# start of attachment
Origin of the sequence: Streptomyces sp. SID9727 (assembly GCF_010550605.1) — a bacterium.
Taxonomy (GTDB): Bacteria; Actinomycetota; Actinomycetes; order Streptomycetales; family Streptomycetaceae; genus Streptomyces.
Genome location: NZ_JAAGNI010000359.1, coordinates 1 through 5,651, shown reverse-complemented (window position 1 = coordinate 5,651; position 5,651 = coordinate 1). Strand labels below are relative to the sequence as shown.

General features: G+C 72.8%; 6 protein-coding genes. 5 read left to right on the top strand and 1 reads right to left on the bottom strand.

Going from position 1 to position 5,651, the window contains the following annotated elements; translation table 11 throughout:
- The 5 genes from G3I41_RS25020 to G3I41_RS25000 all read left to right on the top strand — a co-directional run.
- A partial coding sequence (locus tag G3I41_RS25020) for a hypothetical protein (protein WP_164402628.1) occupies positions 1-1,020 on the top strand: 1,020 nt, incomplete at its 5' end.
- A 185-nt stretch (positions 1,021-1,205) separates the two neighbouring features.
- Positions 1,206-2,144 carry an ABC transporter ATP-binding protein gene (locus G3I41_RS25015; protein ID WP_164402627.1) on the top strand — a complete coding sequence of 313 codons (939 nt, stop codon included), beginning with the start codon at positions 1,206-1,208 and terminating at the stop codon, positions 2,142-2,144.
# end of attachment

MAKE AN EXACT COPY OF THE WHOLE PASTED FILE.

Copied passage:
Origin of the sequence: Streptomyces sp. SID9727 (assembly GCF_010550605.1) — a bacterium.
Taxonomy (GTDB): Bacteria; Actinomycetota; Actinomycetes; order Streptomycetales; family Streptomycetaceae; genus Streptomyces.
Genome location: NZ_JAAGNI010000359.1, coordinates 1 through 5,651, shown reverse-complemented (window position 1 = coordinate 5,651; position 5,651 = coordinate 1). Strand labels below are relative to the sequence as shown.

General features: G+C 72.8%; 6 protein-coding genes. 5 read left to right on the top strand and 1 reads right to left on the bottom strand.

Going from position 1 to position 5,651, the window contains the following annotated elements; translation table 11 throughout:
- The 5 genes from G3I41_RS25020 to G3I41_RS25000 all read left to right on the top strand — a co-directional run.
- A partial coding sequence (locus tag G3I41_RS25020) for a hypothetical protein (protein WP_164402628.1) occupies positions 1-1,020 on the top strand: 1,020 nt, incomplete at its 5' end.
- A 185-nt stretch (positions 1,021-1,205) separates the two neighbouring features.
- Positions 1,206-2,144 carry an ABC transporter ATP-binding protein gene (locus G3I41_RS25015; protein ID WP_164402627.1) on the top strand — a complete coding sequence of 313 codons (939 nt, stop codon included), beginning with the start codon at positions 1,206-1,208 and terminating at the stop codon, positions 2,142-2,144.